By: P K Balachandran
COLOMBO: In the run-up to Iranian President Mahmoud Ahmadinejad’s state visit to Sri Lanka last month, the Mahinda Rajapaksa government found itself in a cleft stick. The US had expressed concern over growing ties between Sri Lanka and Iran, particularly because of a report on a secret military dimension. While Sri Lanka needed Iran’s friendship to meet its energy needs, it could not develop relations with Iran at the expense of ties with the US, whose help it needs to quash the Tamil Tiger rebels’ international network.
Instead of chickening out of a difficult situation, Rajapaksa and his team took on the challenge and pulled off a remarkable balancing act, diplomatic sources told this website’s newspaper.
A senior minister with influence in Washington met top US political leaders across the political divide, and allayed their fears about a military dimension. The Sri Lankans categorically denied a report that Brig Gen Quassem Suleimani, Director General of Iran’s Qods Force, which was involved in covert operations against Israel, had visited Colombo.
It is learnt there was indeed a small but vocal minority in the Sri Lankan hierarchy which wanted military cooperation with Iran, but its proposals were rejected by Rajapaksa, who was keen on accommodating US security concerns. Luckily, Iran too was looking at Sri Lanka from an economic standpoint, rather than a military one.
The Sri Lanka-Iran Joint Statement, issued on April 29 at the end of Ahmadinejad’s two-day visit, gushed about the exponential growth in Sri Lanka-Iran economic ties, but also referred to the sensitive nuclear issue of critical importance to Iran and the US. What the statement said did not exactly meet the US demand, but the formulation was technically unexceptionable.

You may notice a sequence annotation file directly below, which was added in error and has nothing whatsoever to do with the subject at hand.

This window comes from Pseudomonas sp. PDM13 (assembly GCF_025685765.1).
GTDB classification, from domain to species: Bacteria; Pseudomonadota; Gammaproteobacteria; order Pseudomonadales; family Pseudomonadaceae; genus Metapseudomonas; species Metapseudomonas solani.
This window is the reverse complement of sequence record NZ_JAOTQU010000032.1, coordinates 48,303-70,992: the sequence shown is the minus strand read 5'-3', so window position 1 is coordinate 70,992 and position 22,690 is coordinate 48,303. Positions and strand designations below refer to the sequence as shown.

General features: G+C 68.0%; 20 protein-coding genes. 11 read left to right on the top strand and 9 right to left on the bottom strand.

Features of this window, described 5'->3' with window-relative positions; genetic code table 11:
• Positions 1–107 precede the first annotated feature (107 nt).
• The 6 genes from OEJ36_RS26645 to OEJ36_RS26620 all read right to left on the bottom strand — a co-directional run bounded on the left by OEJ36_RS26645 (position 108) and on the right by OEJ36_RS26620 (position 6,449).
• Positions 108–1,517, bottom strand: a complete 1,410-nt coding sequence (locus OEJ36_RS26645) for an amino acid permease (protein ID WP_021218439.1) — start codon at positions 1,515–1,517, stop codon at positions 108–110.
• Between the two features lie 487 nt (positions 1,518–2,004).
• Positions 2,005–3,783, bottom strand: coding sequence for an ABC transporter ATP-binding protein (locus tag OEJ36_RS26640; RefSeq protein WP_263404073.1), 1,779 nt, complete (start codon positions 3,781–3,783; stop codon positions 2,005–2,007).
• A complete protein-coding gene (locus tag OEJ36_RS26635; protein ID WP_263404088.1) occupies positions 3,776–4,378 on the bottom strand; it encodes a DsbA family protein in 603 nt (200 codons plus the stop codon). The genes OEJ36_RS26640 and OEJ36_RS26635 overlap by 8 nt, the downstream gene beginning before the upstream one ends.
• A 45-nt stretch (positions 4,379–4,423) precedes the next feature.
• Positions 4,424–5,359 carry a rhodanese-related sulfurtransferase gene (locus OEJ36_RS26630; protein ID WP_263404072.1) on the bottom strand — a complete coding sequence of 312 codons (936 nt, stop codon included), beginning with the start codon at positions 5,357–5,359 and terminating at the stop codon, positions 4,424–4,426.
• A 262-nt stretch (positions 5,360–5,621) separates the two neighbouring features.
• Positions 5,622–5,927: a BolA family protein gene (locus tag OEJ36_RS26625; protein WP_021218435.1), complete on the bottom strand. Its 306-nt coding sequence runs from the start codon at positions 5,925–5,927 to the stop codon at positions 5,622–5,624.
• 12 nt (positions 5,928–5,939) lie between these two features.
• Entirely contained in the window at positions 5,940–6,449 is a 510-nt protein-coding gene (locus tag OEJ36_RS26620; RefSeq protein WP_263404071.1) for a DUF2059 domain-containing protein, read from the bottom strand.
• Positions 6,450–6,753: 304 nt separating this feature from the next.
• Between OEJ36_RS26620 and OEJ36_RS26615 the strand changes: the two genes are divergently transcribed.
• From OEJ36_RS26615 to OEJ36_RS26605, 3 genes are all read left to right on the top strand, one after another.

The statement said that Art. IV of the Nuclear Non-Proliferation Treaty, on the right to develop nuclear energy for peaceful purposes, should be applied in a non-discriminatory manner. It reiterated adherence to Art. I and II, which banned nuclear proliferation.
The US had demanded that Iran go by UN Security Council resolutions on its nuclear activities. But the Lanka-Iran statement maintained that the competent authority in the field was the International Atomic Energy Agency (IAEA).
However, in response to US/Israeli sensitivities, the statement refrained from reiterating a proposal made in an earlier Joint Statement (made on Nov. 29, 2007), that there be a Middle East Nuclear Free Zone. The April 29 statement only called for universal nuclear disarmament.
“The negotiations were tough, but there was a lot of give and take, which shows that the only way to deal with Iran is to engage it constructively and not confront it,” a senior Sri Lankan negotiator told this website’s newspaper.
“Iran is a country with an ancient civilization. If it is treated with due respect, the world will see a win-win situation,” he added.
Courtesy : http://www.newindpress.com/